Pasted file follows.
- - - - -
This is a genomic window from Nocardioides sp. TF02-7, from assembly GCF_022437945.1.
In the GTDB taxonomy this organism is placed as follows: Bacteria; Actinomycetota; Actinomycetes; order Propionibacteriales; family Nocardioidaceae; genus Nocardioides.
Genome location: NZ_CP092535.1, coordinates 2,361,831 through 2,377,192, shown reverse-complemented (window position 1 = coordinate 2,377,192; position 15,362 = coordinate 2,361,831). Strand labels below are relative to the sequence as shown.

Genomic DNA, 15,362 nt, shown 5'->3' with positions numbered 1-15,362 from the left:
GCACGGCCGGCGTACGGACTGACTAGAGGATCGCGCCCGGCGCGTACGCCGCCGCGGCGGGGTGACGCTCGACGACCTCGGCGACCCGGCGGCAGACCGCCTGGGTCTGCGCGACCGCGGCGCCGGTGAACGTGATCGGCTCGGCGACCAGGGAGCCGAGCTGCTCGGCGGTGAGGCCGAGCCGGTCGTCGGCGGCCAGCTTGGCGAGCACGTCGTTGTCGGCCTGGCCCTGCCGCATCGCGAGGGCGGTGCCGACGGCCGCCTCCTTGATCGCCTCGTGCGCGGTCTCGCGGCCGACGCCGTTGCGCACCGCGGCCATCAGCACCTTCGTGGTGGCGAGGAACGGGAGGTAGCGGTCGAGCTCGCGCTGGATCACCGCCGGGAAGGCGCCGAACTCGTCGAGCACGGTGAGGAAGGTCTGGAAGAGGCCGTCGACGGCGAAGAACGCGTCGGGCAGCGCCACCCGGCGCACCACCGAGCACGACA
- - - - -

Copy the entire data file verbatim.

This is a genomic window from Nocardioides sp. TF02-7, from assembly GCF_022437945.1.
In the GTDB taxonomy this organism is placed as follows: Bacteria; Actinomycetota; Actinomycetes; order Propionibacteriales; family Nocardioidaceae; genus Nocardioides.
Genome location: NZ_CP092535.1, coordinates 2,361,831 through 2,377,192, shown reverse-complemented (window position 1 = coordinate 2,377,192; position 15,362 = coordinate 2,361,831). Strand labels below are relative to the sequence as shown.

Genomic DNA, 15,362 nt, shown 5'->3' with positions numbered 1-15,362 from the left:
GCACGGCCGGCGTACGGACTGACTAGAGGATCGCGCCCGGCGCGTACGCCGCCGCGGCGGGGTGACGCTCGACGACCTCGGCGACCCGGCGGCAGACCGCCTGGGTCTGCGCGACCGCGGCGCCGGTGAACGTGATCGGCTCGGCGACCAGGGAGCCGAGCTGCTCGGCGGTGAGGCCGAGCCGGTCGTCGGCGGCCAGCTTGGCGAGCACGTCGTTGTCGGCCTGGCCCTGCCGCATCGCGAGGGCGGTGCCGACGGCCGCCTCCTTGATCGCCTCGTGCGCGGTCTCGCGGCCGACGCCGTTGCGCACCGCGGCCATCAGCACCTTCGTGGTGGCGAGGAACGGGAGGTAGCGGTCGAGCTCGCGCTGGATCACCGCCGGGAAGGCGCCGAACTCGTCGAGCACGGTGAGGAAGGTCTGGAAGAGGCCGTCGACGGCGAAGAACGCGTCGGGCAGCGCCACCCGGCGCACCACCGAGCACGACA